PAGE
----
Propaganda in the Jehovah’s Witnesses

Misquoting and misrepresentation.

Misquoting and misrepresentation are tactics often used by individuals or organizations to manipulate information and justify their own views. It involves intentionally altering the words of an author, usually an authority in the field, to support their own agenda. This unethical practice is a dangerous one, as it can mislead people and create an incorrect understanding of important issues.

A recent example of this can be seen in a quote used in a Watchtower publication from July 2017, titled “Winning the Battle for Your Mind.” The quote is taken from the book “Media and Society in the Twentieth Century” and reads, “Because propaganda ‘is likely to be most effective,’ says one source, ‘if people . . . are discouraged from thinking critically.'”

However, the quote is taken out of context, and the ellipsis between the words indicates that something has been omitted. When the original book was consulted, it was found that the full quote reads as follows: “Therefore, it is likely to be most effective if people do not have access to multiple sources of information and if they are discouraged from thinking critically. Michael Balfour has suggested that the ‘best touchstone for distinguishing propaganda from science is whether a plurality of sources of information and of interpretations is being discouraged or fostered.'”

The misquoting and misrepresentation of this quote by the Watchtower is problematic, as it alters the original meaning of the quote and can mislead readers into believing that the author supports their views. This is a form of intellectual dishonesty and is especially concerning when it is used by organizations or individuals who claim to be purveyors of truth.

Misquoting and misrepresentation are not only unethical, but they also have real-world consequences. They can be used to justify harmful policies, perpetuate false beliefs, and silence dissenting voices. It is important to recognize these tactics and to demand accountability from those who engage in them.

As individuals, we can protect ourselves from misrepresentation by fact-checking information and seeking out multiple sources of information. We should also hold those who engage in this practice accountable and demand transparency and honesty in all forms of communication.

Ad hominem.

Ad hominem is a fallacy that occurs when someone attacks the person making an argument rather than the argument itself. It’s a type of name-calling or personal attack that is used to discredit an opposing viewpoint. Interestingly, the Watchtower, a publication of the Jehovah’s Witnesses, has been accused of using ad hominem attacks in its literature.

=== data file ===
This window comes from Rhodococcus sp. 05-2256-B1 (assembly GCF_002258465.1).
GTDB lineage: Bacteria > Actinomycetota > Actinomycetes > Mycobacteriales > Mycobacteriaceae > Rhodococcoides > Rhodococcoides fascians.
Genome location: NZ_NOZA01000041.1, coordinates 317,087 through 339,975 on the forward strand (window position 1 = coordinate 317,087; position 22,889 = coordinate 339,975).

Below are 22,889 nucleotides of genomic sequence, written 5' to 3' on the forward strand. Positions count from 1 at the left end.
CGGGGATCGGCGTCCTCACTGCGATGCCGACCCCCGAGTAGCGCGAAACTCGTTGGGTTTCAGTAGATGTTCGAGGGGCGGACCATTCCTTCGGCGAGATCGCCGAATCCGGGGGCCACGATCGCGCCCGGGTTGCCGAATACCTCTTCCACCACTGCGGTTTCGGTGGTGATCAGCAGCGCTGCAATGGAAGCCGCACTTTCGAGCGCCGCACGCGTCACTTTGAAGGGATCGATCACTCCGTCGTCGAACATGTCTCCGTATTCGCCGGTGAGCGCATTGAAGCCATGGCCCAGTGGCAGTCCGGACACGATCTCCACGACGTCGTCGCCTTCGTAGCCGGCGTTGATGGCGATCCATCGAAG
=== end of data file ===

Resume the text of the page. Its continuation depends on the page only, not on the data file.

The Watchtower has labeled former members of the organization as “mentally diseased” and “apostates” who spread “deceptive teachings.” They are accused of using “counterfeit words” and “twisting the Scriptures” to fit their own ideas. According to the Watchtower, apostates do not have the best interests of Jehovah’s Witnesses at heart and following them would only lead to spiritual harm.

In the 1986 Watchtower article “Do not be quickly shaken from your reason,” the Watchtower instructs its followers to resist apostates and their “gangrenous, empty speeches.” The article goes on to say that apostates must never be mixed with, received in homes, or even greeted. The Watchtower also equates any material from apostates as “satanic propaganda.”

The Watchtower has also been accused of using ad hominem attacks against its critics. The organization has suggested that those who question its practices or beliefs are motivated by fear, pride, or a desire to have their own way. The Watchtower has also suggested that critics may have a mistaken loyalty to a friend or family member that they put ahead of their loyalty to Jehovah and his standards.

In conclusion, ad hominem attacks are a logical fallacy used to discredit an opposing viewpoint by attacking the person rather than the argument. The Watchtower has been accused of using ad hominem attacks in its literature to discredit former members and critics who question its practices or beliefs. It’s important to be aware of ad hominem attacks and to evaluate arguments based on their own merits rather than on the credibility or character of the person making the argument.

Poisoning the well.

Poisoning the well is a type of informal fallacy where adverse information about a target is presented preemptively to an audience with the intention of discrediting or ridiculing something that the target person is about to say. This is an attempt to discredit the person, so that their argument falls on deaf ears, even if the argument is valid. The Jehovah’s Witnesses are known to practice this method of deception.